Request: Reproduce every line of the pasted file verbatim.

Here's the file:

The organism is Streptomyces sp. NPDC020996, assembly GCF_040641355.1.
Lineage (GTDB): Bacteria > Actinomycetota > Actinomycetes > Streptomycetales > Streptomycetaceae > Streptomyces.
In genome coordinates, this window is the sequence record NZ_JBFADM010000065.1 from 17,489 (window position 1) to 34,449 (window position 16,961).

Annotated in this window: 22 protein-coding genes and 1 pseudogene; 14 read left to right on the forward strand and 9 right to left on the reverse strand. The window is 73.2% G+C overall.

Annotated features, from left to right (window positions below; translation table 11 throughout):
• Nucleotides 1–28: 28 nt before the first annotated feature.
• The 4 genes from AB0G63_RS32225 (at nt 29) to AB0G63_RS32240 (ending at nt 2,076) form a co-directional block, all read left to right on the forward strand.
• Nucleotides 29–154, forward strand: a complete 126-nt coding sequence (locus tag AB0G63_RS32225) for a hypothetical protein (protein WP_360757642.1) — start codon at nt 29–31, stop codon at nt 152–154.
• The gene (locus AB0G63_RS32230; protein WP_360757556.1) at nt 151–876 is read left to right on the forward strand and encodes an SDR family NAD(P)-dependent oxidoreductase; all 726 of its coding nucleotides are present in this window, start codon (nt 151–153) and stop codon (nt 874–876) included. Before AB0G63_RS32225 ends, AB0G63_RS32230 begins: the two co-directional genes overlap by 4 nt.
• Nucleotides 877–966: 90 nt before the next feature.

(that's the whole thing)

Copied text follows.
The organism is Streptomyces sp. NPDC020996, assembly GCF_040641355.1.
Lineage (GTDB): Bacteria > Actinomycetota > Actinomycetes > Streptomycetales > Streptomycetaceae > Streptomyces.
In genome coordinates, this window is the sequence record NZ_JBFADM010000065.1 from 17,489 (window position 1) to 34,449 (window position 16,961).

Annotated in this window: 22 protein-coding genes and 1 pseudogene; 14 read left to right on the forward strand and 9 right to left on the reverse strand. The window is 73.2% G+C overall.

Annotated features, from left to right (window positions below; translation table 11 throughout):
• Nucleotides 1–28: 28 nt before the first annotated feature.
• The 4 genes from AB0G63_RS32225 (at nt 29) to AB0G63_RS32240 (ending at nt 2,076) form a co-directional block, all read left to right on the forward strand.
• Nucleotides 29–154, forward strand: a complete 126-nt coding sequence (locus tag AB0G63_RS32225) for a hypothetical protein (protein WP_360757642.1) — start codon at nt 29–31, stop codon at nt 152–154.
• The gene (locus AB0G63_RS32230; protein WP_360757556.1) at nt 151–876 is read left to right on the forward strand and encodes an SDR family NAD(P)-dependent oxidoreductase; all 726 of its coding nucleotides are present in this window, start codon (nt 151–153) and stop codon (nt 874–876) included. Before AB0G63_RS32225 ends, AB0G63_RS32230 begins: the two co-directional genes overlap by 4 nt.
• Nucleotides 877–966: 90 nt before the next feature.